UKRI Open Access Consultation
There are a number of points in the newly-proposed UKRI Open Access policy which the Association will address in its response to the consultation. We would like evidence from those in the field to help us substantiate arguments around including images held by third parties in OA articles and books.
UKRI is of the opinion that OA licences for images are no more costly than they are for traditional print and online publishing and that obtaining OA rights for third-party held material (for our purposes, images) is difficult or financially burdensome for licences for books but not for articles. As such, the proposed policy requires that articles with third-party material must be published in OA, but it includes a proposed exception for books. The current REF policy includes an exception to the requirement that articles with third-party held material must be published in OA, and we are concerned that as this does not appear in the new UKRI policy, it may not carry over to the new REF policy for 2028. (UKRI has said that it wants the REF 2028 policy to be in concert with its proposed policy—there will be a consultation on OA in REF will be held in the autumn of this year).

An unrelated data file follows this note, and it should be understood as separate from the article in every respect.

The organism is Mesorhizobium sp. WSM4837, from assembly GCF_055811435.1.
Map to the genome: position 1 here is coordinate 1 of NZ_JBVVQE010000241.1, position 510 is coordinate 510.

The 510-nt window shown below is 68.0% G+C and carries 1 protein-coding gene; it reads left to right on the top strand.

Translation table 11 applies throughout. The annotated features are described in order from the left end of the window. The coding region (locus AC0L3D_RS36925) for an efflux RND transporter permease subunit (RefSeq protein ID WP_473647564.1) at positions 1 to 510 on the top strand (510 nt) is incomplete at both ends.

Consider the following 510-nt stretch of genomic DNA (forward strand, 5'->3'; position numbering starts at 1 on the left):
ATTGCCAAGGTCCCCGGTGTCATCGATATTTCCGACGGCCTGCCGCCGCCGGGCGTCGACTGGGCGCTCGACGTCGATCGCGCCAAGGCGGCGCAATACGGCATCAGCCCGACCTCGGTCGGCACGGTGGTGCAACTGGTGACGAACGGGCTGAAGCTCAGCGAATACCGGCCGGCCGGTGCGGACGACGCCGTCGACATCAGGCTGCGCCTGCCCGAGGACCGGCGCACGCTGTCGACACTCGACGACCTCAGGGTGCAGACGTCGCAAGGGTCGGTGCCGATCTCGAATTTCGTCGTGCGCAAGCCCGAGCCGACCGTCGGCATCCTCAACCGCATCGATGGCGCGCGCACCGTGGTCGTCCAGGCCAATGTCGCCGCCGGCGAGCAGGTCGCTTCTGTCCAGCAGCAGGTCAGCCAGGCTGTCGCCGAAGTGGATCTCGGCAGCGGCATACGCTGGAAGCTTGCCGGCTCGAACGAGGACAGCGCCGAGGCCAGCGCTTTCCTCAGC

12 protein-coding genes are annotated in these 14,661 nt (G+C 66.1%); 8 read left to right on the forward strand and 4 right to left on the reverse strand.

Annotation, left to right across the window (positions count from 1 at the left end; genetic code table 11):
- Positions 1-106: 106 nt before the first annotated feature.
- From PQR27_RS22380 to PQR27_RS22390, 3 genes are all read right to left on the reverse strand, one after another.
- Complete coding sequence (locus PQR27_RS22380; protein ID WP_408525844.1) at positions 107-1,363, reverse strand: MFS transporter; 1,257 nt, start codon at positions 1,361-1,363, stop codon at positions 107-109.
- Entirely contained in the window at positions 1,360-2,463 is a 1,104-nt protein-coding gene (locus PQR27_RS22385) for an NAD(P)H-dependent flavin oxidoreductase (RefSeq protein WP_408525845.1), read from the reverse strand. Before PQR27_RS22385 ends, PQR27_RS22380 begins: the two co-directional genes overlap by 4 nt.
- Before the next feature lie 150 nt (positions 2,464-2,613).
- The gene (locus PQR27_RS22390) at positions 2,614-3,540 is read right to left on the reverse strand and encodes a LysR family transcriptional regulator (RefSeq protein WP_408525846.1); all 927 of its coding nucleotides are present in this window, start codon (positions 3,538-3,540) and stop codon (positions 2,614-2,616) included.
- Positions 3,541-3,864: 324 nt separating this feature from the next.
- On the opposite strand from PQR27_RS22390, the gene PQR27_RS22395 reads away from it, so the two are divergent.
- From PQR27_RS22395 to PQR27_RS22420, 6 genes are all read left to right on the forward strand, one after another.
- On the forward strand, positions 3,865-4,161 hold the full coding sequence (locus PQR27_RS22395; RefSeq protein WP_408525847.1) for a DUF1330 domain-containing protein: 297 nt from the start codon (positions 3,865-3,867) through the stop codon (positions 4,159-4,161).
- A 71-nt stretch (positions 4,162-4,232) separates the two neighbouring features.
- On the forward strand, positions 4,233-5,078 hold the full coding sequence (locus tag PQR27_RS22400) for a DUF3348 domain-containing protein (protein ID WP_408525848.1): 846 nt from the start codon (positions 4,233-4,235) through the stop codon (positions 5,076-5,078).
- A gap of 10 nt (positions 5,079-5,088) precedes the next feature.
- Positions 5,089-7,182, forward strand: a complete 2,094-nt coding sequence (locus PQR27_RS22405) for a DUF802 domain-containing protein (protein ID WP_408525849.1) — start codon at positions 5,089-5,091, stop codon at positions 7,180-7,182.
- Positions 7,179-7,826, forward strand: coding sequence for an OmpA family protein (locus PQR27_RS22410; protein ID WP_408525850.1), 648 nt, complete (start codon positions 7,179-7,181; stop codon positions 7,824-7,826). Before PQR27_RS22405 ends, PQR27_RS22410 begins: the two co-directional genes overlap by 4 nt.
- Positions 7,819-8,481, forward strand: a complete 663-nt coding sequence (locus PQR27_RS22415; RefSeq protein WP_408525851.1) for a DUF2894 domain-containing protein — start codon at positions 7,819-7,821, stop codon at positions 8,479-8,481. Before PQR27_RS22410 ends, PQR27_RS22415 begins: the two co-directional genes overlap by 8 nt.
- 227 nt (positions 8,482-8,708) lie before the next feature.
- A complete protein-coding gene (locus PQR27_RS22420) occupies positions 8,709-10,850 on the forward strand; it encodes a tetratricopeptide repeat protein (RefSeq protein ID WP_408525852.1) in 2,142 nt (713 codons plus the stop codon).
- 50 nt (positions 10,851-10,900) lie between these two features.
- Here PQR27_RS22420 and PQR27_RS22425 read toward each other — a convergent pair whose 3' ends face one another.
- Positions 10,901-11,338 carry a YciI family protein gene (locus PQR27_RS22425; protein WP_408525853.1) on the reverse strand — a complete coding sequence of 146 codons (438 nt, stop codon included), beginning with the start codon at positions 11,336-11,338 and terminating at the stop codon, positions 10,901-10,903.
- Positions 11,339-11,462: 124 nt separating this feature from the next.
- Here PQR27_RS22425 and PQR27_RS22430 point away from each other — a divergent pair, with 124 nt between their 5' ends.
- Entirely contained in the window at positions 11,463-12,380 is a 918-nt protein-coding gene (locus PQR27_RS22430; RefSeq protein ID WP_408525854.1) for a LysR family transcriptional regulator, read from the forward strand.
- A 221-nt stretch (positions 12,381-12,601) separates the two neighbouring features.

Stakeholders have informed us that obtaining OA licences for images in articles is cost prohibitive. However, until now, we have not asked for specific evidence to support this claim. We are doing our own research on this matter, but primarily for rights holders in the UK. If you have examples either within or outside of the UK, please let us know.
You can help us by responding to these questions:
1) Do you have examples where OA image rights were more costly for an article in comparison to the cost for a licence for a traditional online or print publication? Equally, if this has not been the case, please let us know.
2) Are there rights or permissions holders who have informed you that they do not provide OA licences for images for either a journal article or book? If so, please provide specific examples.
3) Have you faced instances where OA licenses could be granted, but only with ND (non-derivative) or NC (non-commercial) limitations? Please be specific in citing examples in your answers.
Please contact us if you have questions about this and thank you in advance for helping us to make the points on your behalf. Responses by 30 April would be much appreciated.